Parker contended that while a better conflict definition was important, most public-office holders who are concerned about ethical questions already have a workable, “common-sense” notion of conflict of interest. “The mingling of public and private business, for example,” Parker wrote, “clearly involves a conflict of interest and is wrong by any measure.” Parker called for major changes in the existing rules for disclosure and divestment of ministers’ business holdings. The present rules, he found, are confusing and inadequate, and blind-trust arrangements have not been effective. His proposed new rules would eliminate blind trusts, require full disclosure of a minister’s financial interests—and have full status as law with “penal sanction” for violators. Finding a solution to the potential for conflicts of interest has eluded a succes-
sion of Canadian prime ministers. In the early 1960s ministers were expected to resign directorships but did not have to put their holdings into trusts. In 1973 Pierre Trudeau required his ministers to make public declarations or trust arrangements. In 1979 then-prime minister Joe Clark widened the guidelines to include activities of spouses and dependent children of ministers, but in 1980 Trudeau, back in power, relaxed the spousal rules again.
Despite Mulroney’s attempt to distance himself from the Parker report, he was unable to escape a 45-minute grilling in Friday’s Question Period. Among the opposition’s questions: how could Mulroney say he had not failed to ensure that the conflict code was adhered to? On the defensive, Mulroney insisted that he had discharged his responsibilities by interviewing Stevens after the first allegations surfaced and by checking with officials about whether Stevens had complied with the code. Insisted the Prime Minister: “I take back not a word of what I said.”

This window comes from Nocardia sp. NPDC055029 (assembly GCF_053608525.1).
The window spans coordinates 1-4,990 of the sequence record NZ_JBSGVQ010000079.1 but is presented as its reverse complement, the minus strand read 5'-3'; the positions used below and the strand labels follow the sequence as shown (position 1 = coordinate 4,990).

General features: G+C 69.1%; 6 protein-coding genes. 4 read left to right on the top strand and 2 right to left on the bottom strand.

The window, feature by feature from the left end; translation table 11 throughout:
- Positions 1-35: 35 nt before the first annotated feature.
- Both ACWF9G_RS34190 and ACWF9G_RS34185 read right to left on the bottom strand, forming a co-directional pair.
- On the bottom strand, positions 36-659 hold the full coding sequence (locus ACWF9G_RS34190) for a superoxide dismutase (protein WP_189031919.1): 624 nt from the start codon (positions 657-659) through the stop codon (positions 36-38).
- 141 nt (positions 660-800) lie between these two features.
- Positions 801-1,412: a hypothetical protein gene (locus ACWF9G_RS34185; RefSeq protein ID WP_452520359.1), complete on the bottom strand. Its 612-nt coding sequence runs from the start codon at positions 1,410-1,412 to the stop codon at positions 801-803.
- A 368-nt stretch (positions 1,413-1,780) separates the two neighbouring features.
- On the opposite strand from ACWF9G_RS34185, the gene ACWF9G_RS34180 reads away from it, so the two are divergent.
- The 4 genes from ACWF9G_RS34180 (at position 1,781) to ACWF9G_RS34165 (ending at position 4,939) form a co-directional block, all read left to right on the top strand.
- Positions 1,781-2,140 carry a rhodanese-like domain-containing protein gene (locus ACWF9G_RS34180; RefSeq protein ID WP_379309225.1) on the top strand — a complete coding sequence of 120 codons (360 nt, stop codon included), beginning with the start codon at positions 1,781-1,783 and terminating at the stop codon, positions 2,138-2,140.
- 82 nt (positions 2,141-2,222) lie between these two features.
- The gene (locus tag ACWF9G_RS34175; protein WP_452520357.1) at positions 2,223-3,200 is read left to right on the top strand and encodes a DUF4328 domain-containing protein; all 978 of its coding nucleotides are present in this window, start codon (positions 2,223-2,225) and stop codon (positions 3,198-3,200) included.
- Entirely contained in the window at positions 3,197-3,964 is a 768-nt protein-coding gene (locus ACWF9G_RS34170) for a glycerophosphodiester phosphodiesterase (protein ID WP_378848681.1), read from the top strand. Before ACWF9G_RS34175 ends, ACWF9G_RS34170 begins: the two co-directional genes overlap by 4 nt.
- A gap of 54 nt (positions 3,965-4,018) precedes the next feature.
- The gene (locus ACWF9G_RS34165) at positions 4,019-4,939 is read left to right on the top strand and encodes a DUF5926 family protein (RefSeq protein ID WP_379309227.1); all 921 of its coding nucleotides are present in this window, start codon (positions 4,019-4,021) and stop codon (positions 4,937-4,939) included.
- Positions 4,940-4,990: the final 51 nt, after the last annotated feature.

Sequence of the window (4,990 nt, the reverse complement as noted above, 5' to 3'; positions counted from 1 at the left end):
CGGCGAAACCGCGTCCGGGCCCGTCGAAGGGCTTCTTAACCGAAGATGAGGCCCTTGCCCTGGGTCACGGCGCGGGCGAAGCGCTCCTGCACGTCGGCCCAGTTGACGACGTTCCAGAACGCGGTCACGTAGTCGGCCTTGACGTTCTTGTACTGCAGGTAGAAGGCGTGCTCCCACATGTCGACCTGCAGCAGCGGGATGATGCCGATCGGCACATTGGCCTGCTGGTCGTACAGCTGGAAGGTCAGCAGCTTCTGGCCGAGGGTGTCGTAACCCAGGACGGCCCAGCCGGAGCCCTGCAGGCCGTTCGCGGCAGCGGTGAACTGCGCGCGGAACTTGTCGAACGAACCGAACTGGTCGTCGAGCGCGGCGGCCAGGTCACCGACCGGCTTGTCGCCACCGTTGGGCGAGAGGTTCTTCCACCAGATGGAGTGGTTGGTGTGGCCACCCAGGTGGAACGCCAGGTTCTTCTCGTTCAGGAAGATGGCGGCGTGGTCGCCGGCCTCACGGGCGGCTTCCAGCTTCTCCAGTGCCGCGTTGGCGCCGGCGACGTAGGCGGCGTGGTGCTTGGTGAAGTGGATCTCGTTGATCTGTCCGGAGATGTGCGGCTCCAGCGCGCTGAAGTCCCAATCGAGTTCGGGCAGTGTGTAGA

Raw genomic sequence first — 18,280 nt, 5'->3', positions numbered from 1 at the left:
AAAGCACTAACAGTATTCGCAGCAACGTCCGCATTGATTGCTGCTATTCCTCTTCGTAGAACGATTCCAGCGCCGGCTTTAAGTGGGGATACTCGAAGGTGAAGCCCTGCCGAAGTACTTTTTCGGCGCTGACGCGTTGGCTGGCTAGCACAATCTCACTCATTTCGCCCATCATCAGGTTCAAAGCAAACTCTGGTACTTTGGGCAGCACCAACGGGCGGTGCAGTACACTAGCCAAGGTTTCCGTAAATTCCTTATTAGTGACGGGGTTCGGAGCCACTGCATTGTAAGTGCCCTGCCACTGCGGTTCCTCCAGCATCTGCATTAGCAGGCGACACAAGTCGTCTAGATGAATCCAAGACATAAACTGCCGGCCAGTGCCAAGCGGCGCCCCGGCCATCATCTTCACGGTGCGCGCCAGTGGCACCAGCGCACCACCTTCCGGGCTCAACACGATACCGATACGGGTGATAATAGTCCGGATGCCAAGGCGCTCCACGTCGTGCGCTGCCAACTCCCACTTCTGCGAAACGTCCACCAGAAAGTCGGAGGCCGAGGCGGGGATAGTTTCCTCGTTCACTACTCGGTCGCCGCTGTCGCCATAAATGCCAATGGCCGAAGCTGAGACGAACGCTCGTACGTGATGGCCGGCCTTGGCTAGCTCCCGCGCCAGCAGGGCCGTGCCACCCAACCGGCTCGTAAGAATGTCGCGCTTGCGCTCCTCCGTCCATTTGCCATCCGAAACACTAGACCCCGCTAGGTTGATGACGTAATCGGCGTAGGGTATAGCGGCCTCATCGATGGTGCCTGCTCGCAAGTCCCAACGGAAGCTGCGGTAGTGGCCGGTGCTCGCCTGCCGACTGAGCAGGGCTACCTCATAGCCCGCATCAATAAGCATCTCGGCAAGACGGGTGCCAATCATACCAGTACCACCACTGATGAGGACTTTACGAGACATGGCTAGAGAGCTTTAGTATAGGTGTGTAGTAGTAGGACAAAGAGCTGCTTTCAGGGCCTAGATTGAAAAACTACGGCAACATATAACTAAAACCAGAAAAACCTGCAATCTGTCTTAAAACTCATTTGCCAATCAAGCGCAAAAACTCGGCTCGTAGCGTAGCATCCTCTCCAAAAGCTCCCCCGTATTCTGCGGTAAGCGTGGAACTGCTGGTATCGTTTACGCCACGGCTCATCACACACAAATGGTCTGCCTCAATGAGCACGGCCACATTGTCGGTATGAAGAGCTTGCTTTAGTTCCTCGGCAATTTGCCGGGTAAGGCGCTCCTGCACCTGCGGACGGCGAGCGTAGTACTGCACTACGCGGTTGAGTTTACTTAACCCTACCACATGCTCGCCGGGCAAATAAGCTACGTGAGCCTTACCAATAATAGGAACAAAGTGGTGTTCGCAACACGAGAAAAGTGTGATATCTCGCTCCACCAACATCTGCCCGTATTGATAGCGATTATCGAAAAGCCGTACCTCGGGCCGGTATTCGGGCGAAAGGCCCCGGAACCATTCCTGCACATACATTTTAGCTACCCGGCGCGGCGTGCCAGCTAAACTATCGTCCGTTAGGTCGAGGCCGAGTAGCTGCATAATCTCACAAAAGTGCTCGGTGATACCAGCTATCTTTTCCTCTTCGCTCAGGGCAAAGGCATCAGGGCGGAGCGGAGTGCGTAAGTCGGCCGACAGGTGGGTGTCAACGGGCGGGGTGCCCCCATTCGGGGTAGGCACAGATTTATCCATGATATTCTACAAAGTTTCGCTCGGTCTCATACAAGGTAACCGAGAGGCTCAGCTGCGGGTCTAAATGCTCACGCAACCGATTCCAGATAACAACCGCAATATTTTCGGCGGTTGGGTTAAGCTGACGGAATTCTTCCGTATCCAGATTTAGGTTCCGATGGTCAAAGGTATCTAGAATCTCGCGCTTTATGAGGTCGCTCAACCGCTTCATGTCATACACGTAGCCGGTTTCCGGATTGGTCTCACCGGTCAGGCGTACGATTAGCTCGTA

Stevens, an early and ardent supporter of Mulroney’s 1983 bid for the Conservative leadership, revealed that the Prime Minister had called him shortly after the report’s release to say “he feels sad about what has happened.” Said Stevens: “In no way has the PM abandoned me.” Mulroney himself described the conversation as “a call on behalf of my wife and myself to another human being to express the sadness that any member of Parliament would feel at the plight in which he found himself.” But the Prime Minister pointedly added, “This in no way detracted from the statement that I issued wherein we accepted fully the recommendations and the judgments issued by Chief Justice Parker.”
The government’s problem now is how and when to respond to Parker’s recommendations. A Parker commission official told Maclean’s that it is unlikely any legislative proposals will be brought forward before February or March. More seriously, perhaps, Conservative insiders acknowledged that Parker’s rebuke to Stevens will damage the government’s attempts to refurbish its image in time for the next election. While the main impact on public opinion came when the original allegations were made 18 months ago, last week’s report, as one official conceded, “is obviously not helpful. It’s a pretty well-documented case.” Indeed, it seemed likely that the fallout from Stevens’s tangled web of political and business activity would be felt for months to come.